Cyber Security News Update 1/26/2018

In a stunning turn of events somewhere in the realm of half a BILLION dollars worth of crypto currency has been stolen from a Tokyo based exchange. The theft stole 500 million NEM tokens, whose value is near $1 USD, which places this theft as the most expensive to occur. Coincheck is the exchange that was hacked, and it has halted all withdrawals as it deals with the aftermath. It’s possible that Coincheck will go the same way of Mt. Gox, which was another prominent crypto currency exchange also located in Japan, that was hacked in 2014. The Mt. Gox hackers stole 850,000 Bitcoins, which at todays value would be worth $9,397,204,750. That’s $9.39 BILLION USD, with a B. That hack caused Mt. Gox to close down when they declared bankruptcy, and its possible Coincheck will do the same. These sort of losses not only levy massive a huge financial pressure on the exchange, they damage its reputation. Crypto currency exchanges live and die on their reputation, and unless Coincheck does something to control the damage, they may see their business dry up. Insurance is hard for crypto currency exchanges to come by, due to the volatile nature of their product. Insurance for such a high-risk business like a crypto currency exchange, where losses tend to be catastrophic, would be extremely expensive. Crypto currency exchanges need to keep their security up-to-date, because the consequences of a single successful hack are massive.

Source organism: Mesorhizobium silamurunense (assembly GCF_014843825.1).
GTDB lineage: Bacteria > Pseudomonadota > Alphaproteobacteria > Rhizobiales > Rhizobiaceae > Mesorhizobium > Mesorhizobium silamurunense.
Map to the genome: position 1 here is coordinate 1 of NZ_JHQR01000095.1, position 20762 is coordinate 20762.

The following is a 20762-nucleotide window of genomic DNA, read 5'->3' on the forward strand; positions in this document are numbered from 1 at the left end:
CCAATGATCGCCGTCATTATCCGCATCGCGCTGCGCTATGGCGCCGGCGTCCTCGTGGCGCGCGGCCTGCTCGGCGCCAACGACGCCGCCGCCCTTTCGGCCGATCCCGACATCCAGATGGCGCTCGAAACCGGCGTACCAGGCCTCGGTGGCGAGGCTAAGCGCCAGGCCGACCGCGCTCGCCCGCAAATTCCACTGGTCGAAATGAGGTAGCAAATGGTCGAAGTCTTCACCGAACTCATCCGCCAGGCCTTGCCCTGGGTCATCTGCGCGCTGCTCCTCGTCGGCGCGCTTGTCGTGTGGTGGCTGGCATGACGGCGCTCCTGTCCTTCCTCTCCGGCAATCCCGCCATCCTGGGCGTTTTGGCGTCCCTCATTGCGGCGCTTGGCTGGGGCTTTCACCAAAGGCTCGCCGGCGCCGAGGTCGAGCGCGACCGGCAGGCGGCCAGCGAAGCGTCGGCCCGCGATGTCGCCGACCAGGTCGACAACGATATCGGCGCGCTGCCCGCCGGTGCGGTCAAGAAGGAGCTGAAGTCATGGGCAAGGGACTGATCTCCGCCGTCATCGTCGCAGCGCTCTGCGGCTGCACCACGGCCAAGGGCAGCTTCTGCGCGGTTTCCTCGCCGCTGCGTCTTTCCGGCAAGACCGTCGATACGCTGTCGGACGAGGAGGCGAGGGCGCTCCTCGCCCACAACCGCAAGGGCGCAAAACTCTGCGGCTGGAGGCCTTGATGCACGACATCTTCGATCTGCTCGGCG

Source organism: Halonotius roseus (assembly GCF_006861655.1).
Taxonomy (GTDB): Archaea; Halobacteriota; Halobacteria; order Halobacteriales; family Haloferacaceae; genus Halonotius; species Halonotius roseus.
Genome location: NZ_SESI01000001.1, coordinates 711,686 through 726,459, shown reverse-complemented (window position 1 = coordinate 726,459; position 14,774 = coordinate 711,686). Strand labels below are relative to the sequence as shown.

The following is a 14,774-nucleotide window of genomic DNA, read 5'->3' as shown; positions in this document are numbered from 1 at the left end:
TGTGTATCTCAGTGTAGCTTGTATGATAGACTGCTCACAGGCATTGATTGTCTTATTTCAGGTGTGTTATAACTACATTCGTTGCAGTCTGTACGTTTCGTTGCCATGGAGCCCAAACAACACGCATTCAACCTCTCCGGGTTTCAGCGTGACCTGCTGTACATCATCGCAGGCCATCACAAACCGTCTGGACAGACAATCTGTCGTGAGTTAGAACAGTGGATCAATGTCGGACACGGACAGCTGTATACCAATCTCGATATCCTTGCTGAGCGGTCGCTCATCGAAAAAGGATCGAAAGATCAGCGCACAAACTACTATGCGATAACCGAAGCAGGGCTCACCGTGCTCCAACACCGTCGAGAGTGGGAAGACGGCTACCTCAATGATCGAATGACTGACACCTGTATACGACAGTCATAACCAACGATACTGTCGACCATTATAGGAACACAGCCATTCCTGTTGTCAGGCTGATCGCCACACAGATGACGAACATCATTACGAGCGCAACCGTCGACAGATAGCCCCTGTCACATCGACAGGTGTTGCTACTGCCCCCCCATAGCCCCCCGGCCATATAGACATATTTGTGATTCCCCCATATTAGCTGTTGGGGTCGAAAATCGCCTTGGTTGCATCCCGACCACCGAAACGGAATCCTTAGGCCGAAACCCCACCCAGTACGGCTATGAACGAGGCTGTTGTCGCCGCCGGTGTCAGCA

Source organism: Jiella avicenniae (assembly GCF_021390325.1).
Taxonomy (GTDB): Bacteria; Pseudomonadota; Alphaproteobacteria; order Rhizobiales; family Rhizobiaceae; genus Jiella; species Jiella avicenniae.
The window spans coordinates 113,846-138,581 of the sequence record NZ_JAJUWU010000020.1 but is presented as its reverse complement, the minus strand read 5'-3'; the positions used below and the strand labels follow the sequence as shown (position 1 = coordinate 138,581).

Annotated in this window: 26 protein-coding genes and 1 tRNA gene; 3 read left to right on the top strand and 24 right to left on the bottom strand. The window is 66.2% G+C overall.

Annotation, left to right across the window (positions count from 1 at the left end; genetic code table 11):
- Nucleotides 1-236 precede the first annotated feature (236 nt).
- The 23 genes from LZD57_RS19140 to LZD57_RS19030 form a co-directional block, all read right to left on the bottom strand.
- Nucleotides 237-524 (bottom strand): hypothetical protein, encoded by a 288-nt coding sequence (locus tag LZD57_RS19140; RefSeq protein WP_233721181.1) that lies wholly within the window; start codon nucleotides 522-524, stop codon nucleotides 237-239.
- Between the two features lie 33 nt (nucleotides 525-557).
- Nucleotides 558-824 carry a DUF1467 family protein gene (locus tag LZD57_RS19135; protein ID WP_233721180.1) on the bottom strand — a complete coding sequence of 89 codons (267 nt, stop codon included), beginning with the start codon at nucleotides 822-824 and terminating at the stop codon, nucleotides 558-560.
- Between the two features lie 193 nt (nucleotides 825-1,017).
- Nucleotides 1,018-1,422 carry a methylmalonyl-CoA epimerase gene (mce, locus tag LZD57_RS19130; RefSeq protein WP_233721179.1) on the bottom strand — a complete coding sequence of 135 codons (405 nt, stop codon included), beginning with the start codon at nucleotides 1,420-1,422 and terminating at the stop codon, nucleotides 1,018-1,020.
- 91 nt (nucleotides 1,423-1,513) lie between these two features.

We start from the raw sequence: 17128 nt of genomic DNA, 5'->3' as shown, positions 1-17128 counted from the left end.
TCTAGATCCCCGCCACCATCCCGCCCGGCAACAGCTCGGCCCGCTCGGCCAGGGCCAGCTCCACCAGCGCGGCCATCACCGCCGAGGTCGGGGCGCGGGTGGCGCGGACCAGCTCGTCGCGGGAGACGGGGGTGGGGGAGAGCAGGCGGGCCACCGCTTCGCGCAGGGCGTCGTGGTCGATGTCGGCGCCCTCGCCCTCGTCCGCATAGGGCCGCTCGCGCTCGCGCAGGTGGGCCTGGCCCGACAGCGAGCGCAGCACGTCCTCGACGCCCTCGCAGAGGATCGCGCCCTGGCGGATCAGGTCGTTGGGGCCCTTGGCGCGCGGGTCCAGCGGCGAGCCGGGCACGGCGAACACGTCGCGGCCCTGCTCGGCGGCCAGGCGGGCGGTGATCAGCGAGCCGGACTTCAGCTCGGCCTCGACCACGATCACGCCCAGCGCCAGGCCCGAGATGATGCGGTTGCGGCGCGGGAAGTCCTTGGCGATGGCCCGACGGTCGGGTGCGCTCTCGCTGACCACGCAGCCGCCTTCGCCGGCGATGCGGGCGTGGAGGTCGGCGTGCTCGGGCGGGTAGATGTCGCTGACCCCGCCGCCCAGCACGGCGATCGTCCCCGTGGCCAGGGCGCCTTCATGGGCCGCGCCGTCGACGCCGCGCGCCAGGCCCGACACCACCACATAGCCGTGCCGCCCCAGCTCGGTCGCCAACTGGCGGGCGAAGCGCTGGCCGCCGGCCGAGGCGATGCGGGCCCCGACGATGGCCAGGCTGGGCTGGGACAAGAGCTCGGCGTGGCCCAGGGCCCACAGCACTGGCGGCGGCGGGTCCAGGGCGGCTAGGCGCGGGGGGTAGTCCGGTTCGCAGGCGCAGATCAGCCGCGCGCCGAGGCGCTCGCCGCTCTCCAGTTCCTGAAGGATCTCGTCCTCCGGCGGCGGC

Source: Tokyo-based cryptocurrency exchange hacked, losing $530 million: NHK

One of the selling points for iOS or Linux has always been their relative safety. Malware is either hard to make, or not worth the effort. The majority of the computing world uses Windows, and its especially prevalent in governments and large institutions. If you’re looking to get your value out of an attack then you’re going after banks and the like, not the small-fry. However, when a virus does go after iOS or Linux systems it can be particularly devastating due to how uncommon it is, after all, if you don’t have to worry about getting a virus then how would deal with removing one? A new piece of malware is making the rounds, and its capable of infecting all three major operating systems. Windows, iOS and Linux devices are all equally vulnerable to it, and its being called “undetectable.” This malware is known as CrossRAT and is believed to have been produced by, or for, the Dark Caracal group. Dark Caracal is a throwback to older forms of hacking, they don’t rely on backdoors and exploits to get into their targets systems, instead they use social engineering attacks. These attacks can take place through email, social media or other channels. As always, practice safe browsing. Don’t open emails from unknown sources, with strange subjects or text. Don’t click on links if you are not absolutely sure of the sender. It only takes a few seconds on a malicious website to infect your computer, so be careful. CrossRAT is capable of loading more malware and commands into infected devices, and is currently only reliably detectable by 2 antivirus programs. Those two programs are Microsoft Defender, the antivirus program that comes with any Windows installation, and Trend Micro’s Housecall antivirus.
Source: Beware! Undetectable CrossRAT malware targets Windows, MacOS, and Linux systems

Max is a Data Privacy Coordinator at a major global law firm and a science fiction author residing in the Philadelphia area. He has been writing for since early 2017.